The worst part and you know it,
There is a numbness,
In your heart and it's growing.

I remember my first impression of the Shins, when I heard them years ago on the Garden State Soundtrack, which was pretty much where they broke out into the mainstream, was that their lyrics were interesting. One particular song, “Caring is Creepy” stuck with me for a long while for its fantastical originality and the way the obscurity of its lyrics were over-ridden by the cohesiveness of them.

These lyrics I like because of their wistfulness and the way that they are very vague and universally appealing, but do not fall into the trap of cliché and unoriginality that many lyrics fall into. A couple favorite lines:

They shone a chlorine light on,
A host of individual sins,
Let's carve my aging face off,
Fetch us a knife,
Start with my eyes,
Down so the lines,
Form a grimacing smile,

Every post you can hitch your faith on,
Is a pie in the sky,
Chock full of lies,
A tool we devise,
To make sinking stones fly,

So anyway, I’ve heard better lyrics. I picked these songs on the fly because I had listened to them recently (they’re on a couple compilation albums in my car right now) and because they lyrics I feel are on par with the music they compliment. I believe that’s what Allen was looking for. I hope. Lyrics shouldn’t be an excuse for music, and music shouldn’t be an excuse for lyrics. They should work together to form a fantastic whole.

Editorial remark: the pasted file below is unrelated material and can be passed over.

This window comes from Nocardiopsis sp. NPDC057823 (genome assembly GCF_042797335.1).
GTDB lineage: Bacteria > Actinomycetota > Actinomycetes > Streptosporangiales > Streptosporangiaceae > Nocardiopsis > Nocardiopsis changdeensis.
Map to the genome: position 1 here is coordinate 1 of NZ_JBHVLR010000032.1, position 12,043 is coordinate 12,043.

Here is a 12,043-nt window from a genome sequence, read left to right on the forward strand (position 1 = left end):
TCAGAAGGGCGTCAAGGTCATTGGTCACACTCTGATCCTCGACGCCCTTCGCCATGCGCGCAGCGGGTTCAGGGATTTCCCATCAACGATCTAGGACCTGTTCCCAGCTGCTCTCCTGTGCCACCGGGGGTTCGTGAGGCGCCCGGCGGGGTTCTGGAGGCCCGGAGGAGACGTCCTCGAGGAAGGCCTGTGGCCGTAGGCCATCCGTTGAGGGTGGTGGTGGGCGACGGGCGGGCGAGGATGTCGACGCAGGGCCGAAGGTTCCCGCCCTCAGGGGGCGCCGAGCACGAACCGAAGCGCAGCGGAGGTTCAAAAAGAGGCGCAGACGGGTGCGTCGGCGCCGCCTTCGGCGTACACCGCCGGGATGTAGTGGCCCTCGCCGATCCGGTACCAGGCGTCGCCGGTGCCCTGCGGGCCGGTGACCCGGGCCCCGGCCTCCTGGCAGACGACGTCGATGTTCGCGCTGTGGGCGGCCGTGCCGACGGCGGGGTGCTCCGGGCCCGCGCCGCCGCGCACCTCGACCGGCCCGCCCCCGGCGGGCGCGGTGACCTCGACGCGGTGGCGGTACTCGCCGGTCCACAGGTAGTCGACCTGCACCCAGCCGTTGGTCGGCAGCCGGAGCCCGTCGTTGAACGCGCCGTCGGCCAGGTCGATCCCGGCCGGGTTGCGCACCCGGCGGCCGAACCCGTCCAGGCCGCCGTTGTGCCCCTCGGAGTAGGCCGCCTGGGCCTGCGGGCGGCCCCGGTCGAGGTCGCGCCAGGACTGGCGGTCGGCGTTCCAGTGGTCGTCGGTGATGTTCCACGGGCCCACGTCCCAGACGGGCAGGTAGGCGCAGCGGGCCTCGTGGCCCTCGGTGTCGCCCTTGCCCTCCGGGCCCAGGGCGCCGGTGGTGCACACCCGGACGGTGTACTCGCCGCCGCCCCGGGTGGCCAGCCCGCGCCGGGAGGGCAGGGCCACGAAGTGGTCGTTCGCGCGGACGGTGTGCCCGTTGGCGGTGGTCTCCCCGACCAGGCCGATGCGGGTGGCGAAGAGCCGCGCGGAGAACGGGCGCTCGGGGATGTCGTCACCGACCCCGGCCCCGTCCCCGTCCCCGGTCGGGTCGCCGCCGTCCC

Internet Posting

One of the most helpful and potent methods of poetic advancement I’ve employed so far has been to share my poetry with as many people as possible. The internet is a great forum in which to accomplish this. I started posting poems online first on either or several years ago. It might have been that I began doing both simultaneously. Then, I was focused almost completely on prose and my poetry was more of an afterthought, but I found that the most interesting commentary I received, at least on, was on my poetry (though the commentary on prose is a close second, hosts many serious writers). Now however, I don’t post on as often, thought I should, because the commentary I receive there is always objective, constructive, and critical. I post my poetry for the most part on to receive feedback from my friends and peers, many of whom are aspiring artists, musicians, and writers. I like to gain perspective from that atmosphere of freedom, fun, and creativity as much as I enjoy the semi-professional feedback from Anyway, I’ll talk about some postings I’ve done.

Short Poems on Facebook

I wrote a short passage about a habit I got into of posting short poems on These poems usually come to me while I’m doing something mundane, and I don’t feel they exemplify a great effort on my part. They’re more experimental, just to see how my fleeting day-dream sentiments might appeal to a wider audience and to me when they are written down. I’ll post the passage here and I’ll try to provide a brief explanation of each short poem as well as include any helpful or interesting comments that I may have received online.

The latest: